How to read a credit report

A credit report is a summary of a person’s credit activity and history. Lenders often use credit reports when deciding whether to approve an applicant for a loan or credit card. Credit scores are also calculated using information from credit reports.

So you can probably see why credit reports are so important. And knowing how to read your credit reports is an essential part of financial literacy. Find out how to monitor your credit reports, what’s on a credit report and what to look out for when reviewing them.  

Key takeaways

  • Credit reports will generally include sections on personal information, credit history, credit inquiries, public records and collection accounts, if applicable. 
  • It’s important to regularly review your credit reports so you can find and dispute any errors. Plus, it can help with spotting signs of identity theft or fraud.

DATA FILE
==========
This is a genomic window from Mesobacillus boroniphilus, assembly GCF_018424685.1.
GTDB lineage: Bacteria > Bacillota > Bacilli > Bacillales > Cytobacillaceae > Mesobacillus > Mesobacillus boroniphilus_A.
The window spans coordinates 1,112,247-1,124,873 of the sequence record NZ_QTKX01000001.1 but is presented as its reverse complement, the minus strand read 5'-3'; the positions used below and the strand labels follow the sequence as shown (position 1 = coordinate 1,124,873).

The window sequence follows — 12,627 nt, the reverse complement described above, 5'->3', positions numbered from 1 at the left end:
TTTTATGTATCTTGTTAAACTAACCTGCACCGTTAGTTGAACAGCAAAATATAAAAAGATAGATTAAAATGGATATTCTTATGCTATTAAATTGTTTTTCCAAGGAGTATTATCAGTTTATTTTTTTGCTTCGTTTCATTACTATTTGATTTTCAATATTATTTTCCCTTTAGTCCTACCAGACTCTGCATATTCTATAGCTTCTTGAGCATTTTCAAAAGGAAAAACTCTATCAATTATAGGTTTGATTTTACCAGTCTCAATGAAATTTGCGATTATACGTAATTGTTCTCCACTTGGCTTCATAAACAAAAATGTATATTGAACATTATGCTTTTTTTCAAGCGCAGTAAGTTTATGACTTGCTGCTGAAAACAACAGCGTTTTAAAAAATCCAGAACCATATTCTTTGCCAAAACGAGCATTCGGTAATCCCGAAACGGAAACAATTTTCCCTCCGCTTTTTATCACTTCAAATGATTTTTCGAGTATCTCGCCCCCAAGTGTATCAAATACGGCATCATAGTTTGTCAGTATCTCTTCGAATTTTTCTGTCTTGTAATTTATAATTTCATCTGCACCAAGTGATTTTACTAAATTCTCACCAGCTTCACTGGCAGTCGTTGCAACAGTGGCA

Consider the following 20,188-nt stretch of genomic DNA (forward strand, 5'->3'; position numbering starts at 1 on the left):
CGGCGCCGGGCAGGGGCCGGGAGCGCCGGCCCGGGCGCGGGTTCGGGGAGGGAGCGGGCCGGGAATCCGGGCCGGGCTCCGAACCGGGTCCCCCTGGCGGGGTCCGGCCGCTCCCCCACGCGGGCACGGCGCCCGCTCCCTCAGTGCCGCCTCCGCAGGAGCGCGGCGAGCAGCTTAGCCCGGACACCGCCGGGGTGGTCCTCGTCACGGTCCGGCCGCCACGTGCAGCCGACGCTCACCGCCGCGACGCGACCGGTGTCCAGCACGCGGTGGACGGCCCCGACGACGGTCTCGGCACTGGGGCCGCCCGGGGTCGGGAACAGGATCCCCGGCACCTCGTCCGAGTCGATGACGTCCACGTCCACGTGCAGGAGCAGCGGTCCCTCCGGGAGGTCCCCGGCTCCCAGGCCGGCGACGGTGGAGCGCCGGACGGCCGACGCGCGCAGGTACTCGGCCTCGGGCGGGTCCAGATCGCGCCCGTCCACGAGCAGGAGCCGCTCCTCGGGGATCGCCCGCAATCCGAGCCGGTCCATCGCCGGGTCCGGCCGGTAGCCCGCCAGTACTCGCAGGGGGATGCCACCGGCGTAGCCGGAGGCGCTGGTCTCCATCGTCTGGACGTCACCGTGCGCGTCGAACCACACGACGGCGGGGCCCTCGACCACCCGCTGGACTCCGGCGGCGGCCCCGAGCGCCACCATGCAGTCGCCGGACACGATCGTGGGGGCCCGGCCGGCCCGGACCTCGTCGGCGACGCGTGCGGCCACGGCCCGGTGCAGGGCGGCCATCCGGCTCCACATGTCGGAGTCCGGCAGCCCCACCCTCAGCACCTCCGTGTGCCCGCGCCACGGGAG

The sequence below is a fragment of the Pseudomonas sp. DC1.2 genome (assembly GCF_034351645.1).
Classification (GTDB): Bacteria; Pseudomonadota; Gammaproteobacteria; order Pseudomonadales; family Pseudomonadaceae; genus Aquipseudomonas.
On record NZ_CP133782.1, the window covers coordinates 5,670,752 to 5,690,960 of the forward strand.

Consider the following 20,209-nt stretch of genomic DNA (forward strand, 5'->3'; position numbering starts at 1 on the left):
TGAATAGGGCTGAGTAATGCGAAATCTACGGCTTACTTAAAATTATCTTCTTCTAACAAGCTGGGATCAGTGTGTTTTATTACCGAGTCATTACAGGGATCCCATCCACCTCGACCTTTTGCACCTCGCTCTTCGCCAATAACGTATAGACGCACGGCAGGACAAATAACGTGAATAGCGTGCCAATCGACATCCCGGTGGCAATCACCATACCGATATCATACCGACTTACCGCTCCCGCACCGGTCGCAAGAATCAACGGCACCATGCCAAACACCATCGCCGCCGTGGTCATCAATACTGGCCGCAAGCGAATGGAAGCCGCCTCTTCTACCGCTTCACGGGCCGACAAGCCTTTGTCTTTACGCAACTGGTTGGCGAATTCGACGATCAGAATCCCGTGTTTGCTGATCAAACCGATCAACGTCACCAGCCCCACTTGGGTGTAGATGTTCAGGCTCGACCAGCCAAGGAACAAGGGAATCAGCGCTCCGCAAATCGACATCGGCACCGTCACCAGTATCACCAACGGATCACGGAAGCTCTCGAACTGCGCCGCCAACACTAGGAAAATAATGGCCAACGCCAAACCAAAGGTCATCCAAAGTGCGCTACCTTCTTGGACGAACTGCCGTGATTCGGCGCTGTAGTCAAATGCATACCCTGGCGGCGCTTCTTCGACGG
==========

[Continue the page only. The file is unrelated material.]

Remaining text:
• You can access free copies of your credit reports from each of the three major credit bureaus by visiting
  • With CreditWise from Capital One, you can also access your free TransUnion credit report and VantageScore 3.0 credit score as often as you like without hurting your credit score. 

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How to get a copy of your credit report

You can get free copies of your credit reports from each of the three major credit bureausEquifax®, Experian® and TransUnion®—by visiting

You can also access your TransUnion credit report and VantageScore 3.0 credit score as often as you like with CreditWise from Capital One. It’s free for everyone, even if you’re not a Capital One cardholder. And using CreditWise won’t hurt your credit. 

What’s on a credit report?